Each person only has 24 hours in a day. Experts say that how you use that time is ultimately determined by one person: you. By taking steps to find time to relax and unplug, you’re taking the first step to better care for others and opening the door to a new-found happiness.
“Although it can often feel like we have no control over our lives, scientific research on well-being shows that small steps can make a profound impact on our mental health and emotional well-being,” says Cortland Dahl, Ph.D., chief contemplative officer at Healthy Minds Innovations, a nonprofit organization at the Center for Healthy Minds at the University of Wisconsin-Madison.
“Yes, you have family and work obligations, but in reality you can begin to set limits and schedules to first take care of yourself. I’m not saying to completely abandon your responsibilities, but learn to be discerning about when you can make yourself the priority — at least part of the time.”
It’s easy to fill time with demands of others and responsibilities to family, work or friends, but when it comes down to it, life’s busy-ness and stress could be holding you back. Technology adds to the equation, replacing real-time human interactions with quick, sometimes terse, messages.
“The constant presence of computers, laptops, smartphones, instant-messaging, texts and emails can be all consuming and can provide an excuse for being too busy to be human,” Dahl says. “Twenty or 30 years ago, people knew how to ‘just be,’ enjoy time with friends or simply pass time without accomplishing a task.
“Now, we’re all judged on our accomplishments and activities, and we’ve become compulsive doers,” he says. “Rather than reduce commitments to give yourself some breathing room, the human response is to replace the void with more activities. We are filling our lives with technology, devices and an endless stream of activities.
“Think about what happens first thing in the morning. Most people reach for their phone and scroll through their newsfeed and messages.”
“People are getting lost in doing or constantly being busy as a way to measure their success,” says Katie Sandler, The Impact Coach. “Chilling out, just taking a break, goes against our programming to be going nonstop to prove their value.”
Sandler offers her clients ways to unplug. “Be present in the here and now, and be aware of your mood and surroundings,” she says. “If you feel stressed, it’s time for a break to slow down, just take a walk or sit quietly. It will be difficult at first, but the more you practice, the better you’ll feel.”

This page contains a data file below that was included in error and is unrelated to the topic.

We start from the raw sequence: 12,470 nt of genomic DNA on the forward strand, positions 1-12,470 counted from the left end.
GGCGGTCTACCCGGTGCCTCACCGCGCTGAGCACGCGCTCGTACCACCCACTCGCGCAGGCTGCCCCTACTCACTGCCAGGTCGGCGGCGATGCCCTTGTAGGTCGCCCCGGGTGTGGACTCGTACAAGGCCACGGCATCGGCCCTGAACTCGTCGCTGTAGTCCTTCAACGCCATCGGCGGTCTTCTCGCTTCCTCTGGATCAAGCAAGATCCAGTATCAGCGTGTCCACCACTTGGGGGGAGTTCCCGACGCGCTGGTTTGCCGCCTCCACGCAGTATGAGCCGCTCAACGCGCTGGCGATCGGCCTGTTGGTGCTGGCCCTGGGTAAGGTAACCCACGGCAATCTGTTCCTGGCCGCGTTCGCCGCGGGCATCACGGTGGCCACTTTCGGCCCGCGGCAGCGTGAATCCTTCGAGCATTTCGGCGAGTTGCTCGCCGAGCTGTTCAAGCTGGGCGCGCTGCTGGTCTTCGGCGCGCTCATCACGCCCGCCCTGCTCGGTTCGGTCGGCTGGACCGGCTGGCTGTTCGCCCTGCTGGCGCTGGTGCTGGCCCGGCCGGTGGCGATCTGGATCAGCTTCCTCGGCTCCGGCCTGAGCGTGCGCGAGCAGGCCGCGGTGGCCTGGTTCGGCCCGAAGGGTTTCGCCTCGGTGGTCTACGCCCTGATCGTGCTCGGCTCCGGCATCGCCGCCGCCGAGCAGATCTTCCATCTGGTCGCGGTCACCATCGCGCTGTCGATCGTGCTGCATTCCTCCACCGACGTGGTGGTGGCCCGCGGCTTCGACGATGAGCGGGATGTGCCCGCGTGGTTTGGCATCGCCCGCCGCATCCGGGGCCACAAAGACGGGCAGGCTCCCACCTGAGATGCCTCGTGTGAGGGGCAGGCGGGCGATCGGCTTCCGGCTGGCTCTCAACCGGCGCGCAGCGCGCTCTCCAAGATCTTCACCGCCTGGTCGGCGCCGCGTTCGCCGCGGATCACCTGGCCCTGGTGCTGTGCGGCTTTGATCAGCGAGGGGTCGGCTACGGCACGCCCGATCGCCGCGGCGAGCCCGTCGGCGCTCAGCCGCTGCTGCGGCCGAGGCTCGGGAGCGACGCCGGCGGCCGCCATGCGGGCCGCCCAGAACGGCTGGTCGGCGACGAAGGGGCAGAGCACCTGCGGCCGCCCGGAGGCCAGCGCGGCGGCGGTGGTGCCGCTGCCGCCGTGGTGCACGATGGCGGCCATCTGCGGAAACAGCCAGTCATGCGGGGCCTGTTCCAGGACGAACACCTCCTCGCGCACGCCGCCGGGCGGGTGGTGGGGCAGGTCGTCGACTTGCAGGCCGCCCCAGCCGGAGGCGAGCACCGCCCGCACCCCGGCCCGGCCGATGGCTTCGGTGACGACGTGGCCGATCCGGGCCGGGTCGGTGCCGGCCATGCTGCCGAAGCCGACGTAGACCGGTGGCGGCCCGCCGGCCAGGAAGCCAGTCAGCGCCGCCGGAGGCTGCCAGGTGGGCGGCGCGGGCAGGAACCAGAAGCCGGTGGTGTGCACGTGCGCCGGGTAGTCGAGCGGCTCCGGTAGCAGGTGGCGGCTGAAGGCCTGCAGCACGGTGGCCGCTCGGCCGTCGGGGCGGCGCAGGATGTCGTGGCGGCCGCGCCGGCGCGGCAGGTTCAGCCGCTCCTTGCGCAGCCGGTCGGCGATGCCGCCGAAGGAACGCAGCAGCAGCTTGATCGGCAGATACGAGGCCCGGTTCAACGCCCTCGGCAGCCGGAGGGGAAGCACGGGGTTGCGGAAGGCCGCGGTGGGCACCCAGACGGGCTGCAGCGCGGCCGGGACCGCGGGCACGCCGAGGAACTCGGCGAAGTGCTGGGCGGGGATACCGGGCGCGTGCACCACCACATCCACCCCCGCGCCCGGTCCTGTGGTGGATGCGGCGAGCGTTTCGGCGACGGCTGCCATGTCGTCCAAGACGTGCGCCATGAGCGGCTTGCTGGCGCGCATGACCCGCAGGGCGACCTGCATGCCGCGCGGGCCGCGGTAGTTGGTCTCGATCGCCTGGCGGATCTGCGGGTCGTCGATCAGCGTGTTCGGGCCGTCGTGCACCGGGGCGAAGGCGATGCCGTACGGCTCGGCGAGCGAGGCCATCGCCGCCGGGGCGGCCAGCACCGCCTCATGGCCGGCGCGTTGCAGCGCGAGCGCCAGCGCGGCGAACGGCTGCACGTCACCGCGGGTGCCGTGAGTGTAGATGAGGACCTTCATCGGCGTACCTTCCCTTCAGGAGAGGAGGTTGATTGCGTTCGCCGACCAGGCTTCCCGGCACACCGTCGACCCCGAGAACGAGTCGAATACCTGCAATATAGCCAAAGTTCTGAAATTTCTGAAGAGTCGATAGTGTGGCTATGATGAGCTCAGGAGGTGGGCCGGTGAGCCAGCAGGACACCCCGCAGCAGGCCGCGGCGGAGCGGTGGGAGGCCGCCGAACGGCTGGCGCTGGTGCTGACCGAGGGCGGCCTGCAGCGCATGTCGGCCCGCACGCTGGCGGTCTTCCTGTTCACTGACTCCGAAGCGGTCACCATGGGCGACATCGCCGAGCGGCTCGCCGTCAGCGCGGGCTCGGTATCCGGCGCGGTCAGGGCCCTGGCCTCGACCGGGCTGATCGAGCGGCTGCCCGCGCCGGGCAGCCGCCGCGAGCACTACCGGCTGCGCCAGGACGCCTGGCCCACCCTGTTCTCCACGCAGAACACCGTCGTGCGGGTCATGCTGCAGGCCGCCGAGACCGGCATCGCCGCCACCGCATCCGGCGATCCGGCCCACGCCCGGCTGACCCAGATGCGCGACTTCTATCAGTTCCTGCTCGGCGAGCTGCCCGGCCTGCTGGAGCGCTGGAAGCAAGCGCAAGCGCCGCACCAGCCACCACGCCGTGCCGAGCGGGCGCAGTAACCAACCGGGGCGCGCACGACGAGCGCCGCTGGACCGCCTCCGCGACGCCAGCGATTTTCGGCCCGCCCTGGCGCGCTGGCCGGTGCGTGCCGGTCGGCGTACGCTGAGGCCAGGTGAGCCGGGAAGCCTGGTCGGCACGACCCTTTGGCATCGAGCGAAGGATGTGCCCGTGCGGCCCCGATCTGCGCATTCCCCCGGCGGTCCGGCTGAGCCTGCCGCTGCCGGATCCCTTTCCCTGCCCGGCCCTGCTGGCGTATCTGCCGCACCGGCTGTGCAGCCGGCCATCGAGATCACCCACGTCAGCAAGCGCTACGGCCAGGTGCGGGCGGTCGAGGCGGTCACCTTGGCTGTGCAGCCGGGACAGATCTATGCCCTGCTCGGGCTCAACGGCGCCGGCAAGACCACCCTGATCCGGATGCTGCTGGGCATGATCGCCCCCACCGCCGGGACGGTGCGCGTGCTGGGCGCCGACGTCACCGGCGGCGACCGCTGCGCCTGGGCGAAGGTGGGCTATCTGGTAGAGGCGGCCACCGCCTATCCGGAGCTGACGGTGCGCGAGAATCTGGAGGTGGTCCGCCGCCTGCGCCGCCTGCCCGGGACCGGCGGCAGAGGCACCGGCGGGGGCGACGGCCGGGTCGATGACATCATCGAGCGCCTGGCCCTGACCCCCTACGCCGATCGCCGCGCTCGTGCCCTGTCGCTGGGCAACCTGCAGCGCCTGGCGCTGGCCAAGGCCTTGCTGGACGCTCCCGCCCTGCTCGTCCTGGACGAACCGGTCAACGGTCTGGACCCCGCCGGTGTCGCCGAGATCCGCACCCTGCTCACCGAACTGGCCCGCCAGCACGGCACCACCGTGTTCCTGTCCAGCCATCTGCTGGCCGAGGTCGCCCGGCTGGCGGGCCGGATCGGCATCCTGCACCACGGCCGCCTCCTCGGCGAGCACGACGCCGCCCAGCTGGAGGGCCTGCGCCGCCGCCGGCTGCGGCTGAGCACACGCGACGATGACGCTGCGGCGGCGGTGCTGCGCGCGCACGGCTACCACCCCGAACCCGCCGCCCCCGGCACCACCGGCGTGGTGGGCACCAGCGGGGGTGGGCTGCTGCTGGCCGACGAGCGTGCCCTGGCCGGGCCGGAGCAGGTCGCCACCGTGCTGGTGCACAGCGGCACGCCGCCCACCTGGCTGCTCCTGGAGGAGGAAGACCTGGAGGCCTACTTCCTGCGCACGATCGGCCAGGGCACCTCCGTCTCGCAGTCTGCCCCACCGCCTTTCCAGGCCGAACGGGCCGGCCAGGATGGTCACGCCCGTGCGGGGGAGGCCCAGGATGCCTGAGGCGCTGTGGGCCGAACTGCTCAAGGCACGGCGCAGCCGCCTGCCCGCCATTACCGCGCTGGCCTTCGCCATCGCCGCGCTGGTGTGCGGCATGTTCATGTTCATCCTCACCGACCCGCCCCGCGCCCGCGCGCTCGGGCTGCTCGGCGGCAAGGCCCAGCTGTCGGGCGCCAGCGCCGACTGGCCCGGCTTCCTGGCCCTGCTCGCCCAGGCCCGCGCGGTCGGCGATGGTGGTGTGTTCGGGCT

Unplugging from technology will create time to focus, identify the stressors and take a positive action.
“I call this process ‘setting the intention,’ committing to break the cycle of stress by taking time to formulate your thoughts and decide what you want the outcome to be,” she says. “You have the control, but you must set the intention to make the change happen.”
Sandler’s word for making time for yourself is to “steal” it. “Literally grab that time for you, which will mean taking it away from someone or something else,” she says. “At first, when you schedule that 10 minutes on Tuesdays and Fridays, you may not keep the appointments. But you’ll see it on your calendar as a reminder that you made a decision. The following week, you may switch the days or only make one of those appointments, but you’ll get closer to giving yourself this time. By the third week, you’ll begin to appreciate that appointment and maybe even anticipate what you want from it.
“After a while, it will become a habit, and you’ll schedule other obligations around your ‘me time.’ You’ll be surprised how much better you will feel once you’ve recognized that you are important and deserve your own time each day.”
When technology can help
Technology has its benefits, particularly in accessing positive tools. Healthy Minds Innovations has researched the effects of unplugging on people’s moods and has developed a free app to lead participants through practice sessions and meditations that can help reduce stress, increase focus and put unplugging into practice.
Based on practicing various types of meditation, the app walks participants through practical ways to learn connectivity with other people, turn down the noise of life’s demands and learn to periodically unplug — except for the audio of the app.
Most of the sessions are brief, 10 to 15 minutes, and can be accomplished anywhere — at work, at home or even on the go, during a short walk or simple chore. Dahl recommends tapping into the app daily.
“Our studies have shown that when people prioritize their own well-being, they’re happier,” Dahl says. “The world will never stop giving you things to do. It’s up to you to create time to recharge your battery, take a step back or do nothing. It will revitalize you. Just give yourself permission to let go.”
Journalist Pamela Keene writes for more than a dozen publications across the country, specializing in travel, lifestyle, features and gardening. Based in Atlanta, she is a photographer and an avid life-long gardener.